US Criminal Justice Administration and Justice Access for minority

The Special Rapporteur commends the Biden administration of the United States for recognizing the need for and taking significant action in the area of justice, including the reopening by the Attorney General of an Office for Access to Justice and other initiatives, such as to strengthen legal aid in the country [1, 2].
The Special Rapporteur was made aware of inequities in the sentence and incarceration rates for minorities in the US criminal justice system. Despite comprising just around 13 and 18 percent of the US population, respectively, African Americans and Hispanics account for almost one-third of each group in jails. Because of this, it has become increasingly difficult for those with criminal records to get employment and integrate into society. In the end, millions are basically denied access to voting rights and political participation [3, 4].
According to the Special Rapporteur, the criminal justice system is systematically set up to penalize minority of color in particular while favoring the rich and granting them pardons. Only the lowest elements of society are affected by so-called “fines and fees,” who bear the brunt of such punishments, making even minor offenses prohibitively expensive. This is due to the fact that they generate cash that helps to fund several activities in addition to the legal system [5, 6].
Another argument that may be made is that members of underrepresented groups like African Americans and Hispanics tend to be the poorest individuals in society who are trapped in this cycle of poverty. Even though they have not been proven guilty of a crime, about 500,000 people are held every day across the country because they are unable to pay bail. The cash bail system disproportionately affects minorities, especially Blacks and Hispanics; during the past 15 years, this has grown by a factor of more than two [7-10].
Hispanic men are nearly twice as likely as white men to be killed by police, and African American men are nearly three times as likely. To put a stop to such tactics, law enforcement needs independent and effective monitoring. In addition to other actions that need to be taken more consistently to lessen hostility toward particular minorities [11, 12].
In conclusion, Inequities in the sentencing and imprisonment rates for minorities in the US criminal justice system have been brought to the Special Rapporteurs attention. African Americans and Hispanics make up about one-third of each group in prisons while making up just around 13 and 18 percent of the US population, respectively. Due to criminal histories, millions essentially aren’t allowed to vote or participate in politics. The killings of African Americans by police, as well as acts of violence and cruelty committed against them, are very concerning. However, the fact that the medical community is quite organized in hiding these crimes is overlooked.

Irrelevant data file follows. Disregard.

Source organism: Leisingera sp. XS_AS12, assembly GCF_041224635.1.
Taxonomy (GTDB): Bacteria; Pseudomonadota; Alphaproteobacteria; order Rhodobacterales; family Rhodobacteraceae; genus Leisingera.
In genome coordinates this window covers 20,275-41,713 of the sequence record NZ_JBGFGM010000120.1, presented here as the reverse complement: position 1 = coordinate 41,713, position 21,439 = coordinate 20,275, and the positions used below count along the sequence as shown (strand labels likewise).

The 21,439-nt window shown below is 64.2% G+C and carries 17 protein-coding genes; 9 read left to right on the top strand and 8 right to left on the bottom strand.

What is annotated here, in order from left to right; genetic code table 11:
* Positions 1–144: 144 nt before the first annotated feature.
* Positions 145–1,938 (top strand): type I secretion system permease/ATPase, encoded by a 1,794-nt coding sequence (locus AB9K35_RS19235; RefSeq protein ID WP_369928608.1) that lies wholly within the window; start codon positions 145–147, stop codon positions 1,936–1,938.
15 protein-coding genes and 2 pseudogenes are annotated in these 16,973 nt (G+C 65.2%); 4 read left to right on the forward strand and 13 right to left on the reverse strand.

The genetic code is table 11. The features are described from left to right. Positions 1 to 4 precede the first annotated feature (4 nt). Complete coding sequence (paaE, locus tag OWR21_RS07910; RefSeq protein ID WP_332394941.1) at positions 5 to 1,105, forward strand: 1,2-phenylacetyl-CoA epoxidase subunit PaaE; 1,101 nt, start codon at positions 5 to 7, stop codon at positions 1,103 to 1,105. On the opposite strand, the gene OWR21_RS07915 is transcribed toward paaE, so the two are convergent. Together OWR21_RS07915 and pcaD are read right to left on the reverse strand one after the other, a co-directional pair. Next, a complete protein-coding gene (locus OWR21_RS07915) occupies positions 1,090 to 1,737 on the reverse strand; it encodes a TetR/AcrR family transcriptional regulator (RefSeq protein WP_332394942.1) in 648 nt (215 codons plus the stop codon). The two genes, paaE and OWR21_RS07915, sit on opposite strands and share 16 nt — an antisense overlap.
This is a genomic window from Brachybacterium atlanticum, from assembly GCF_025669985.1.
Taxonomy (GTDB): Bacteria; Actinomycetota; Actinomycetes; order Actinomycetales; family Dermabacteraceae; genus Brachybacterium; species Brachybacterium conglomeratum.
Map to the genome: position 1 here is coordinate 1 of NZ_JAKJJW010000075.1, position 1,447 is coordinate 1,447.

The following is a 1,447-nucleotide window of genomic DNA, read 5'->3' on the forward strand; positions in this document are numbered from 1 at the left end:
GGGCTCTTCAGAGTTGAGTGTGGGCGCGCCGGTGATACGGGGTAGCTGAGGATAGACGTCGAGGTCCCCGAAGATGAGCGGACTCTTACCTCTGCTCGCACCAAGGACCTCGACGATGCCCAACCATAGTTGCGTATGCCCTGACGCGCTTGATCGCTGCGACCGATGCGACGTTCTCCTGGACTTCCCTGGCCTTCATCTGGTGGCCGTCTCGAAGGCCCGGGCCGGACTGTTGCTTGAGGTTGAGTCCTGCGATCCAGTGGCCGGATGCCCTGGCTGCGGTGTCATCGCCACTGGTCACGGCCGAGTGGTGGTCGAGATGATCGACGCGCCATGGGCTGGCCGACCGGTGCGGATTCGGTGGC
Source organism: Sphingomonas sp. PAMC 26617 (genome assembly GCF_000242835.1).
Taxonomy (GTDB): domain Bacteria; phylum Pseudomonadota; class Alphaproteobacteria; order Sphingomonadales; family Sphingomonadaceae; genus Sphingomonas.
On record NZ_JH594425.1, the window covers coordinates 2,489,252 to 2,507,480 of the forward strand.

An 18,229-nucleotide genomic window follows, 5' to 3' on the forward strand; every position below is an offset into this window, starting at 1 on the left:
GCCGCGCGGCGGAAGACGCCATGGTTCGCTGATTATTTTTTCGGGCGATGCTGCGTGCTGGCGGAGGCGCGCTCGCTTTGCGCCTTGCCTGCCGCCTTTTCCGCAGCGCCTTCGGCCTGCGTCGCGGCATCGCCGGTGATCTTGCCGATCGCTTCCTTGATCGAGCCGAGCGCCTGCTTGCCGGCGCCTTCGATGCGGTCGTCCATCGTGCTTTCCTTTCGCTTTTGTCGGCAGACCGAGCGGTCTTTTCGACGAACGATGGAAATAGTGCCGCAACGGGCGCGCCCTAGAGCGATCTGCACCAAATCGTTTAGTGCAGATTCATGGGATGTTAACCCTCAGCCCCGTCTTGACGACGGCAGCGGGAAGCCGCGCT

[1] C. Lucas, “The sociolinguistics of sign languages,” 2001.
[2] D. Brentari, Sign languages. Cambridge University Press, 2010.
[3] D. S. Fonseca, “Reimagining the sociology of punishment through the global-south: Postcolonial social control and modernization discontents,” Punishment & Society, vol. 20, no. 1, pp. 54-72, 2018.
[4] A. J. Ritchie and J. L. Mogul, “In the shadows of the war on terror: Persistent police brutality and abuse of people of color in the United States,” DePaul J. Soc. Just., vol. 1, p. 175, 2007.
[5] K. S. Van Wormer and C. Bartollas, Women and the criminal justice system: Gender, race, and class. Routledge, 2022.
[6] B. Obama, “The president’s role in advancing criminal justice reform,” Harv. L. Rev., vol. 130, p. 811, 2016.
[7] P. C. Gandara and F. Contreras, The Latino education crisis: The consequences of failed social policies. Harvard University Press, 2009.
[8] R. D. Waldinger, Still the promised city?: African-Americans and new immigrants in postindustrial New York. Harvard University Press, 1999.
[9] M. Singer, “AIDS and the health crisis of the US urban poor; the perspective of critical medical anthropology,” Social science & medicine, vol. 39, no. 7, pp. 931-948, 1994.
[10] M. B. Kovera, “Racial disparities in the criminal justice system: Prevalence, causes, and a search for solutions,” Journal of Social Issues, vol. 75, no. 4, pp. 1139-1164, 2019.
[11] E. D. Gault, Networking the Black Church: Digital Black Christians and Hip Hop. NYU Press, 2022.
[12] J. S. Winterson, “Popular Music and Politics: In, Against and Beyond Identity,” University of Huddersfield, 2018.

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